Thor and Rai are twins who live on an advanced space colony called ‘Juno’. Things take a nasty turn one day when they are kidnapped by the Federal Army’s Special Forces and abandoned on the hostile prison planet Chimera. A cycle on Chimera consists of 181 days of scorching heat and 181 nights of below-freezing temperatures – not to mention it is populated almost entirely by carnivorous plants. The convicts on Chimera have found only one means of survival – reverting back to the law of beasts. For the strong-willed Thor adjustment comes naturally; but for his naive and weaker brother Rai, things do not go as well. Thor must now use all his wits, strength and courage to endure life as a member of Chimeran society, rise above the rest, and take the only ticket off this planet: becoming the Beast King.
Amidst a beautiful sunset, Shu is violently whisked away to a grim future devoid of water, and empty of hope; a place where children are forced to become soldiers, and kill countless others in the name of King Hamdo. Shu's companion is a mysterious girl named La La Ru, who may hold the key to survival. Now, he must concentrate on the only things that matter: escaping Hellywood, and finding a way home.
Both of these shows have characters who are thrown into an unfamiliar world where they are forced to fight to stay alive and grow up way too fast or die. What is unexpected is that they both show similar things that would happen if these events actually took place.
The year is 2022, and gamers have lined up on launch day for Sword Art Online, a hotly-anticipated MMORPG that lets players connect to an immersive virtual reality world with special helmets called Nerve Gear. Kirito is one such gamer who's eager to jump back into action, having spent a great deal of time as a beta tester, and quickly becomes friends with newbie warrior Klein. But soon, Sword Art Online's 10,000 players discover that not only are they unable to log out, the only way they can return to their physical bodies is by beating the 100-level tower's final boss - that is, if their HP doesn't drop to zero first, for death in the game means death in the real world. Now, with no one else to turn to, Kirito and the other participants must survive the game as best they can – some forming guilds, others ruthlessly leaving their peers behind, and many tragically falling by the wayside or to the merciless monsters populating the lands...
Simon lives a boring life in the underground village of Jeeha, where his main job day in and day out is to dig tunnels. His close friend Kamina, however, longs to bust out of their oppressive existence and reach the surface world where open skies and adventure await! One day, during his usual digs, Simon discovers a robot with a big face buried amongst the rocks. No sooner has he shown Kamina his mysterious find when two beings from the surface crash land into Jeeha Village - one is a gun-toting woman calling herself Yoko and the other is a terrifying mecha piloted by a Beastman! Seeing their chance to escape village drudgery, Kamina rallies Simon and Yoko to defeat the invader using their new robot, Lagann. However, upon breaking out onto the surface world, Simon, Kamina, and Yoko encounter enemies more powerful than they could have envisioned. Their fight for adventure just turned into a war for the survival of the human race - will their lust for freedom hold out against such terrible odds?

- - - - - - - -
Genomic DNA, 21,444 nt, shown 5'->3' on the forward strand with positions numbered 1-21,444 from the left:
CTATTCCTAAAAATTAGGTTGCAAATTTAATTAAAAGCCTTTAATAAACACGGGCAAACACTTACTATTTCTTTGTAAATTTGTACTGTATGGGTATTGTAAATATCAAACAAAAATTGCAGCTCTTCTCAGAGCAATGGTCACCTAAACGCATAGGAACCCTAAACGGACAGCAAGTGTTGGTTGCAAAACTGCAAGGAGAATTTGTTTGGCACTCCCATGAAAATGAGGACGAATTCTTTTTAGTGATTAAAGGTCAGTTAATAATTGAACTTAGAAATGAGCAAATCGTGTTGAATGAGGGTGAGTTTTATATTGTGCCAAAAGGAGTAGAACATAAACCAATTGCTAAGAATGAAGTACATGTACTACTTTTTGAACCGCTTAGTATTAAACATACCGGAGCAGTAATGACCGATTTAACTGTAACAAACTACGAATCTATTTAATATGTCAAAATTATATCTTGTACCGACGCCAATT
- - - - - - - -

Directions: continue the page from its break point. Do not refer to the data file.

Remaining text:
Although they have incredibly different storylines and settings, the pacing and character development in both Gurren Lagann and Jyu Oh Sei could probably be both thrown in the "super fast paced shonen" category. So, they seem very shonen-like, though because of their shorter length's compared to usual shonen's the plots progress extremely fast and things just get straight to the point, which can be a great thing. Young main characters coming of age rising to the top, various time leaps, solid action and animation, interesting plot twists, etc. It's all there.
Fourteen years ago, an environmental disaster known as the "Hammer of Eden"” devastated the planet – taking with it six billion lives, and submerging 90% of the world underwater. In the present, the remaining countries have formed a new United Nations in hopes of peace. Gould, a submarine captain, wishes to use military force to obtain this goal, while Aoi, the secretary general of the UN, believes in the power of diplomacy. In this world, Keel and Teen are twin siblings who, through a series of events, travel separately with Gould and Aoi. Together, they seek to answer the same question: is war the only way to attain peace, or can people learn to set aside their differences and negotiate?
Twins? Sci Fi? Yes.
If your a fan of a set of twin boys being sent from a life in space to a planet full of challenges, this is the title for you.
Both have a good amount of action, and a lot of exploration of the planets in which they are sent.
“Vash, the Stampede” - worth 60 billion dollars to the one who can turn him in. Bounty hunters everywhere are on the lookout for this legendary gunman, not to mention insurance agents Meryl Stryfe and Milly Thompson, who are tasked with preventing any potential damage that this Vash can cause. But with 60 billion on his head, Vash is not an easy man to find.
Both of these titles explore a lot of the same themes: survival against all odds, love and loss, and the fate of humanity versus the fate of individuals. Both main characters are fearless in the face of injustice and will fight for what they think is right, but also preserve their own morals in the face of accomplishing what they set out to do.